Skin Hydration Cooking: It's not just about diet
If you read this blog, you probably already know how much our diet affects our skin.
What we eat impacts our bodies profoundly, so it makes sense that this applies to our skin too - the body's largest organ.
But what about how we eat? Namely how we prepare our food?
The secret ingredient is....
According to Ayurveda how we cook is just as important as the foods we choose. Also, we can even mitigate the negative effects of eating foods that are wrong for us through proper preparation.
For example, those of us who can't digest beans very well can lessen gas and bloating by soaking them in water with spices before cooking, then cooking them for longer.
Proper preparation is a magical ingredient that can change how our bodies accept and process our food.
Cooking for Hydration
So how can we cook for skin hydration?
Too often I meet clients who choose excellent ingredients but are not cooking their dishes in a way that optimizes absorption of nutrients, along with supporting their goals. Read on to understand how to avoid this....
The first step to eating for hydration is to choose water-rich ingredients. We need to opt for foods full of hydration like crisp fruits and veggies.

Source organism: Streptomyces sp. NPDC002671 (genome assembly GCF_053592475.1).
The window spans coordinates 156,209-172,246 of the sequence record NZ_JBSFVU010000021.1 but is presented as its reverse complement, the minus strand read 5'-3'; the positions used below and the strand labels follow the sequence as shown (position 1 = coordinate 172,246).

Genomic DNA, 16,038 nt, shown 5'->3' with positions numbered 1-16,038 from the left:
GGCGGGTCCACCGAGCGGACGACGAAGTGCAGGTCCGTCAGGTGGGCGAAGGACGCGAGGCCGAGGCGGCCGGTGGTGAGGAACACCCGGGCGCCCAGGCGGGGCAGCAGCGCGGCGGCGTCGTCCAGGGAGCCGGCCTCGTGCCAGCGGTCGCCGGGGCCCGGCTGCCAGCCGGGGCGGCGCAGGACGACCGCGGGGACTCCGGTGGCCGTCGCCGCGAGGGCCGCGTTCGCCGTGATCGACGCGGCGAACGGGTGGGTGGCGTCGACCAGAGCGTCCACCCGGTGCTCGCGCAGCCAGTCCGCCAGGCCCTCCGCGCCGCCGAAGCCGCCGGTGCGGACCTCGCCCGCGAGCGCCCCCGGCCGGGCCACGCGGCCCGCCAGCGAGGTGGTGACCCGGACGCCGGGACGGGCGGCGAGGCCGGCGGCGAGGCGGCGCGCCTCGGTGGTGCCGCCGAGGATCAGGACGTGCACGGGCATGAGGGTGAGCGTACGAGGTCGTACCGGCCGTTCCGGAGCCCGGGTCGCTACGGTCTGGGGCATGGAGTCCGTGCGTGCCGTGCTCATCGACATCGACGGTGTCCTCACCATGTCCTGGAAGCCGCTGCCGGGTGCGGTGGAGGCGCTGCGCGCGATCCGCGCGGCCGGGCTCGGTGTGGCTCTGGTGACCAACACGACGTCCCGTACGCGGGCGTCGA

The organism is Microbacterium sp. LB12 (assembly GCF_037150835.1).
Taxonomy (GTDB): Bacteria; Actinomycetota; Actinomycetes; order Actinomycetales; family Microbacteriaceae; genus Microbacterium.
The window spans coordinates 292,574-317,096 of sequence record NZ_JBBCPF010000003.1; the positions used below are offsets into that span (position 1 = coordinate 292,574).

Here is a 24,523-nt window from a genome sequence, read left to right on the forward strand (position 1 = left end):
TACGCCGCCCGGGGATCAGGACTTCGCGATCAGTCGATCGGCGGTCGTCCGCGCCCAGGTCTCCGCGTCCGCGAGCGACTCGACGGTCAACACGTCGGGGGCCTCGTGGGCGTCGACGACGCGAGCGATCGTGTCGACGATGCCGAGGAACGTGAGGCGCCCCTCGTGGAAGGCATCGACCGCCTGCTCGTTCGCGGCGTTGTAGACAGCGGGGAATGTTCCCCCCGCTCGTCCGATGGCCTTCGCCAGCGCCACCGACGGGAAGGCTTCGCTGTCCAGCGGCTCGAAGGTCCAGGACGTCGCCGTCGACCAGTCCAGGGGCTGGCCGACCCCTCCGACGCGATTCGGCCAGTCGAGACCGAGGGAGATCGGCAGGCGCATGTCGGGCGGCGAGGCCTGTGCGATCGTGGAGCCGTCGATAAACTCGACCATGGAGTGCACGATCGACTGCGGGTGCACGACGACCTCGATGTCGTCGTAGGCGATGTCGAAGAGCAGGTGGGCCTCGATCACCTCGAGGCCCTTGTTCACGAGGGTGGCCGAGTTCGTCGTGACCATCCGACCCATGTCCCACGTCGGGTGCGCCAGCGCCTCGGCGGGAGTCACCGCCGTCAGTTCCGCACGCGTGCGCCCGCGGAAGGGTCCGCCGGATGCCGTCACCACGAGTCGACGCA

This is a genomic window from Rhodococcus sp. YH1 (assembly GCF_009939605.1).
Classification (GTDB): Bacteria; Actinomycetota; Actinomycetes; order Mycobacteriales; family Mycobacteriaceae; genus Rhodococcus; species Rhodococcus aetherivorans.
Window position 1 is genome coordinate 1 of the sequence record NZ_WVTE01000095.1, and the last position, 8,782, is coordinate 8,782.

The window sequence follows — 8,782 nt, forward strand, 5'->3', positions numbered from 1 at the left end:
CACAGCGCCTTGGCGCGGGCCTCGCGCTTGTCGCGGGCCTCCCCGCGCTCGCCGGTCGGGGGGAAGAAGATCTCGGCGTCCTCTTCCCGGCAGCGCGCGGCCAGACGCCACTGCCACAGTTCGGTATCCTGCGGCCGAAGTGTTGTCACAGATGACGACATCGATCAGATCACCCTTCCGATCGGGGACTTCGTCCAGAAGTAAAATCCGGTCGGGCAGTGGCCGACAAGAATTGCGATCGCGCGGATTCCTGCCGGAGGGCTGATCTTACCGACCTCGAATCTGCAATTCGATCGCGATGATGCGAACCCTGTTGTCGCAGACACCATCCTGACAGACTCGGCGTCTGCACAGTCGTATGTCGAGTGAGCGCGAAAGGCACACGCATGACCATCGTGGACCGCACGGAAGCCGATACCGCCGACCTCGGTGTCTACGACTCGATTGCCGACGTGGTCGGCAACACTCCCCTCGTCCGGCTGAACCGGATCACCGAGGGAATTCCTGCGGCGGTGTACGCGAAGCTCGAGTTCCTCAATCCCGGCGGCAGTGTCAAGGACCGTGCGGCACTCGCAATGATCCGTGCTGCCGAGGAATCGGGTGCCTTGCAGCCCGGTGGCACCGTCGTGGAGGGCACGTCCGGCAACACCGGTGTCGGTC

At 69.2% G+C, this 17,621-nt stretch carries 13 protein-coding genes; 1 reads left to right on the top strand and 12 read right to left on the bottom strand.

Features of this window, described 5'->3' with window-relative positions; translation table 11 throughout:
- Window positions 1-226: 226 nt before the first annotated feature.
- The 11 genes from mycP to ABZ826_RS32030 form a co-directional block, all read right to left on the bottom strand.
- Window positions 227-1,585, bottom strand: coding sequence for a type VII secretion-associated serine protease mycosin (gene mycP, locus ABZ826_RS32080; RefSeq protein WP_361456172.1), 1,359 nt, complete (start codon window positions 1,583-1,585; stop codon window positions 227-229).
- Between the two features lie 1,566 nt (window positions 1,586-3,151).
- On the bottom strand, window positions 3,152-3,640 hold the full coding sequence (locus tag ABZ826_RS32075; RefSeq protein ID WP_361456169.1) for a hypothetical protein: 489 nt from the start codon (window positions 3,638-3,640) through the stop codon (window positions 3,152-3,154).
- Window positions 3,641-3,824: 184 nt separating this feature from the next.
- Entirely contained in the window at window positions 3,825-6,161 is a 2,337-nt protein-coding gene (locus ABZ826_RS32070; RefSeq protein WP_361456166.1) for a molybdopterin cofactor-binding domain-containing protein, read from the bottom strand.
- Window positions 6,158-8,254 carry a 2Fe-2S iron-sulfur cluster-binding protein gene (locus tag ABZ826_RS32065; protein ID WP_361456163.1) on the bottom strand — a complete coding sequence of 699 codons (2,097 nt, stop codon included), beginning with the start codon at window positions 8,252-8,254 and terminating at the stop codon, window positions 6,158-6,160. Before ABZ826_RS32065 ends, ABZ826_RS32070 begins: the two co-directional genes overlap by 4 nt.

While foods like sweet potatoes, legumes and animal protein all have their health benefits, they're not water-rich. A yam ain't got nothin on a stick of celery - and dense meats and starches are often dehydrating.
We're not saying not to eat these, it's all about balance and ratios.
In the dehydrating winter weather, I opt for increasing my plate real estate with hydrating leafy greens.
Now for how the right preparation method can increase our skin's hydration.
We need to preserve the moisture within our food.
This means not overcooking our dishes. Barbecuing, deep frying and braising evaporate the water from our food and are drier methods of cooking.
You can even tell just by looking at your food before and after - throw some veggies on the grill and they'll have lost volume from the water loss. Cooking on high heat and for long periods of time will do this.
In Ayurveda, it is also said that this infuses our food with pitta (fire) energy that can be heating and lead to inflammation in high pitta people.
When we are feeling dry, we should choose to steam.
Eating raw food in cold weather is often unappetizing and a lot of work for our digestive systems to break down but steaming until al dente is just right.
So, if you're hoping to increase skin hydration, try looking beyond your grocery list and consider how you're preparing your dishes too.
Imae by Katie Smith via Unsplash